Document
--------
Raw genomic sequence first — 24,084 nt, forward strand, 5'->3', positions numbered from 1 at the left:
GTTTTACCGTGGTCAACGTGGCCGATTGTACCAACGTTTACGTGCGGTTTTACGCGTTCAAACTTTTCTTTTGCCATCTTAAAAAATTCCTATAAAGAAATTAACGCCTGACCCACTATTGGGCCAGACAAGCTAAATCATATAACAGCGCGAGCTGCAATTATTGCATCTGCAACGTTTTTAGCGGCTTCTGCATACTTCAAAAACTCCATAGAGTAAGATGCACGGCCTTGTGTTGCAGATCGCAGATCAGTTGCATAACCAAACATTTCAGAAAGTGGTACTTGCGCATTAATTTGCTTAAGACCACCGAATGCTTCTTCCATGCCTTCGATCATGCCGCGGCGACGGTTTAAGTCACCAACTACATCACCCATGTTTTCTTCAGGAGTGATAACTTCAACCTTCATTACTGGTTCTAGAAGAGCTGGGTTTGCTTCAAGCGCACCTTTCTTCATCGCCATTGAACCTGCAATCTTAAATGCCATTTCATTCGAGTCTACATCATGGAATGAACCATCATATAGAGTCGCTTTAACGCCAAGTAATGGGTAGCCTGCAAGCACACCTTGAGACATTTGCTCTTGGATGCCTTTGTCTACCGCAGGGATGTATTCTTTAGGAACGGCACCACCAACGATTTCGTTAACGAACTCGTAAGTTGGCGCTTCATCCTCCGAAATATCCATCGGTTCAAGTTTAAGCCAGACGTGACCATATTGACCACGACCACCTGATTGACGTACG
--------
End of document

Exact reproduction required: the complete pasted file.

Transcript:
Raw genomic sequence first — 24,084 nt, forward strand, 5'->3', positions numbered from 1 at the left:
GTTTTACCGTGGTCAACGTGGCCGATTGTACCAACGTTTACGTGCGGTTTTACGCGTTCAAACTTTTCTTTTGCCATCTTAAAAAATTCCTATAAAGAAATTAACGCCTGACCCACTATTGGGCCAGACAAGCTAAATCATATAACAGCGCGAGCTGCAATTATTGCATCTGCAACGTTTTTAGCGGCTTCTGCATACTTCAAAAACTCCATAGAGTAAGATGCACGGCCTTGTGTTGCAGATCGCAGATCAGTTGCATAACCAAACATTTCAGAAAGTGGTACTTGCGCATTAATTTGCTTAAGACCACCGAATGCTTCTTCCATGCCTTCGATCATGCCGCGGCGACGGTTTAAGTCACCAACTACATCACCCATGTTTTCTTCAGGAGTGATAACTTCAACCTTCATTACTGGTTCTAGAAGAGCTGGGTTTGCTTCAAGCGCACCTTTCTTCATCGCCATTGAACCTGCAATCTTAAATGCCATTTCATTCGAGTCTACATCATGGAATGAACCATCATATAGAGTCGCTTTAACGCCAAGTAATGGGTAGCCTGCAAGCACACCTTGAGACATTTGCTCTTGGATGCCTTTGTCTACCGCAGGGATGTATTCTTTAGGAACGGCACCACCAACGATTTCGTTAACGAACTCGTAAGTTGGCGCTTCATCCTCCGAAATATCCATCGGTTCAAGTTTAAGCCAGACGTGACCATATTGACCACGACCACCTGATTGACGTACG